One of the most important resources available to classroom teachers is the knowledge already contained in the minds of their students. Childrens' own ideas and prior experience provide the starting point for the topic. From there, they are actively involved in producing their own visual texts. The context created provides many opportunities for the children to use all their senses both in the exploration of their environment and in expressing their ideas about what they discover.
The class feels personally involved in the creation of the Storyline and as a result confidence grows in what they are learning. The "story" demonstrates a relevance to the child's reality which provides proof of the general usefulness of these skills and learned concepts. Further, due to the open-ended nature of the problem solving episodes, the class benefits from the opportunities to work at higher levels of thinking and development. The topic of study provides a vehicle which maintains a high level of interest while presenting frequent opportunities for effective skill practice.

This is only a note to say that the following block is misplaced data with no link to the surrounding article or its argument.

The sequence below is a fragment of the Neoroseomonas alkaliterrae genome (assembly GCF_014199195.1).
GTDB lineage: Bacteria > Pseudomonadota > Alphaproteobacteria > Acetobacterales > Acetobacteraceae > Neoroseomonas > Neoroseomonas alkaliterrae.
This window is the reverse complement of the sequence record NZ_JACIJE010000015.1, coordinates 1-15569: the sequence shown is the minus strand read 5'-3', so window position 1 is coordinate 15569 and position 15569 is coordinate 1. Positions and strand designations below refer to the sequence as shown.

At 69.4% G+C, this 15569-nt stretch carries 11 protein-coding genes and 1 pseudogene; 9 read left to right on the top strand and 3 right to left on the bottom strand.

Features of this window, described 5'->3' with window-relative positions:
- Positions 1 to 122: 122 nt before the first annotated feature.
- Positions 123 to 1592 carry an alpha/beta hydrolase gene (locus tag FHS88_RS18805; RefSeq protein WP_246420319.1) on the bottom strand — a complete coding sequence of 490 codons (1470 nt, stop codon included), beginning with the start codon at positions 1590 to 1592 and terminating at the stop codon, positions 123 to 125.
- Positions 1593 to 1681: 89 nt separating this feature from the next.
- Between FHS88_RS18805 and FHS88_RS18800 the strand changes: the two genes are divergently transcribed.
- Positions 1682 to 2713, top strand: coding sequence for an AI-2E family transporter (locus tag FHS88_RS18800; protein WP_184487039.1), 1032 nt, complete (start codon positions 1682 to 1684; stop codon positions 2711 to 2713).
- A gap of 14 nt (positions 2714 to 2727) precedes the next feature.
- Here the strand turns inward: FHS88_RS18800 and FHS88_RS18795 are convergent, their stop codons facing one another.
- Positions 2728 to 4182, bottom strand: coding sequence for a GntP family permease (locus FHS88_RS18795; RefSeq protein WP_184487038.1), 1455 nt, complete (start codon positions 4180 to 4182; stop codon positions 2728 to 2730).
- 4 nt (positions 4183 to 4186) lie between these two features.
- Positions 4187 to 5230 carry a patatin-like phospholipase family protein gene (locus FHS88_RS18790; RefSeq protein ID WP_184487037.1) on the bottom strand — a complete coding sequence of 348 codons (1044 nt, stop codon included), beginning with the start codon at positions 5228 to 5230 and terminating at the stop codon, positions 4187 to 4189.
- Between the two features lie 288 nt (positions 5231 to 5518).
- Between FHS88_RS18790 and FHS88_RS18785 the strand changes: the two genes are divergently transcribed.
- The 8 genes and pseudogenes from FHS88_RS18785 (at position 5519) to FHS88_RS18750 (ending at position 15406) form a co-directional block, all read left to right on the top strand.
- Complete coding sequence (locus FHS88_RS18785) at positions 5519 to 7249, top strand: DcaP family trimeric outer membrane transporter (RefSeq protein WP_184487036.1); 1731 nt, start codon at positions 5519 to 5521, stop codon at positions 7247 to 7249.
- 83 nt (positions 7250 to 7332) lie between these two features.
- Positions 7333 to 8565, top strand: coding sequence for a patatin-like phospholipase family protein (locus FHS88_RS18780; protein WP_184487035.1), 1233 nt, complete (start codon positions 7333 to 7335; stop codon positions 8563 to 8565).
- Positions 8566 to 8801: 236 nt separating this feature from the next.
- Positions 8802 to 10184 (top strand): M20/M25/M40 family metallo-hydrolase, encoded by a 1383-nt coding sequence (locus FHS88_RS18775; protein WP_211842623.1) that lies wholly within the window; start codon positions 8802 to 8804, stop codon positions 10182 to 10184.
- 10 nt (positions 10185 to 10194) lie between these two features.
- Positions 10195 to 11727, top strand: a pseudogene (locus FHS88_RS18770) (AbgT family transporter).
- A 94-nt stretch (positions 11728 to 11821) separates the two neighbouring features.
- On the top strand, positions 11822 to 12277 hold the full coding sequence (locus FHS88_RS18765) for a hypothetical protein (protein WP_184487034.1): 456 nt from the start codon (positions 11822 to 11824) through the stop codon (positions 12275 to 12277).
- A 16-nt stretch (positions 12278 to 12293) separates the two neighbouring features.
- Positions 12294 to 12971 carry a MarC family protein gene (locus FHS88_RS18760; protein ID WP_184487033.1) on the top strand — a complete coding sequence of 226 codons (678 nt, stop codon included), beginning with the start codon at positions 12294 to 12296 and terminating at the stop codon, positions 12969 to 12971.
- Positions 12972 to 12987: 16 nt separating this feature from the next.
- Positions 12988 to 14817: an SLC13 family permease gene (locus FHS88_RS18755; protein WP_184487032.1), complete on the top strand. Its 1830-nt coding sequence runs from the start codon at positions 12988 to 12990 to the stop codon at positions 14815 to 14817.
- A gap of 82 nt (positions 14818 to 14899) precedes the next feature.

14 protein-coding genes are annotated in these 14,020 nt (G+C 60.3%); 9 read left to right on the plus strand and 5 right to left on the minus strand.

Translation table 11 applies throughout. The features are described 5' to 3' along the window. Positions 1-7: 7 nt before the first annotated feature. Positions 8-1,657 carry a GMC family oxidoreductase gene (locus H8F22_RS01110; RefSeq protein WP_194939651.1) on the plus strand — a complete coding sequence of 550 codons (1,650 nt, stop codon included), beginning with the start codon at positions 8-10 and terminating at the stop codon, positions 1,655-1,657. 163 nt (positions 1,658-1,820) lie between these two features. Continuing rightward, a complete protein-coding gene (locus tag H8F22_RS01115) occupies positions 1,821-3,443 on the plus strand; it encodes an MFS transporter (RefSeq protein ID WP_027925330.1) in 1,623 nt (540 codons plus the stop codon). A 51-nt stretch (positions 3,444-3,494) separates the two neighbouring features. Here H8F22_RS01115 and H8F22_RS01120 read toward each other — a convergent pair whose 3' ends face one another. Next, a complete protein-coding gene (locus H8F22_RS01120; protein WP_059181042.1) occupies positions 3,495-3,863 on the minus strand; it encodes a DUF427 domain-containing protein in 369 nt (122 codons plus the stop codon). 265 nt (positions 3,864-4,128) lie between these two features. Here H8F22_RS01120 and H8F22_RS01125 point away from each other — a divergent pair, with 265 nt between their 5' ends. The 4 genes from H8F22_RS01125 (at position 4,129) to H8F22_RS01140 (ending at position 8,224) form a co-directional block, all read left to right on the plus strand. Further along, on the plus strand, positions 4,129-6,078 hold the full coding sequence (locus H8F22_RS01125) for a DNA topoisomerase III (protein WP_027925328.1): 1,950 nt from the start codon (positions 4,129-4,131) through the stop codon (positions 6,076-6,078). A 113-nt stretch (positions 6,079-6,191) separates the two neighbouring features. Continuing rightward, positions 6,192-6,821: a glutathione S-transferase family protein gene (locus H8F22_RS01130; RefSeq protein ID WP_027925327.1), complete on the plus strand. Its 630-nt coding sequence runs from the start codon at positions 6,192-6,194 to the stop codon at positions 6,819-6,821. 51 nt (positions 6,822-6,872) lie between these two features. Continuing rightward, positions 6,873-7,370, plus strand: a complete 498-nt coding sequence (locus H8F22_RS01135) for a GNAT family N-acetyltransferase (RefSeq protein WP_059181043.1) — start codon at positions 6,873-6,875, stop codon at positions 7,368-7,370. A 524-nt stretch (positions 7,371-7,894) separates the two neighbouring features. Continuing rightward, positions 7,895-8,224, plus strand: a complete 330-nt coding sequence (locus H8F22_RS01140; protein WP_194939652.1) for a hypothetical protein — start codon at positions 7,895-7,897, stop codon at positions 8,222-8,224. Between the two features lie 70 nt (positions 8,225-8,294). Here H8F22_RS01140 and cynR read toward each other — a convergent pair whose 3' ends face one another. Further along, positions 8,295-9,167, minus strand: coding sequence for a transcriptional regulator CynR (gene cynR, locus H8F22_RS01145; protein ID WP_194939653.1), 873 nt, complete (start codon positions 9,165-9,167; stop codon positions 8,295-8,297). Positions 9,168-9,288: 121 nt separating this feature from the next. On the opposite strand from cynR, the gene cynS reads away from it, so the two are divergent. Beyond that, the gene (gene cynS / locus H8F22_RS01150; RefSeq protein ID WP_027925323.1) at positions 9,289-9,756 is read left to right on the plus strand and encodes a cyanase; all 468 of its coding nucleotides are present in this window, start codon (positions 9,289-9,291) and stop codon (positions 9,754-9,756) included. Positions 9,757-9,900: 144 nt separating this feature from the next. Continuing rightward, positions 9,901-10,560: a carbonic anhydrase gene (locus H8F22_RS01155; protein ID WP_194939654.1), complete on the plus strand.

This method of teaching is a process or structure that meaningfully integrates curriculum. Sound learning theory and effective teaching strategies have been synthesized into a truly engaging teaching model for both the educator and students; who have made the collaborative storymaking exciting and highly motivating. Together we created a visual text which is far more meaningful to them than any textbook. As a class, we watched the story unfold as their ideas appear in visual form around the walls of our classroom. The level of involvement and sense of ownership felt by students encourages them to take a greater responsibility for their own learning. Best of all, the whole process is fun and stimulating for everyone involved.
Isn't that what learning's all about?
-Ms. Hermes, 1st Grade Teacher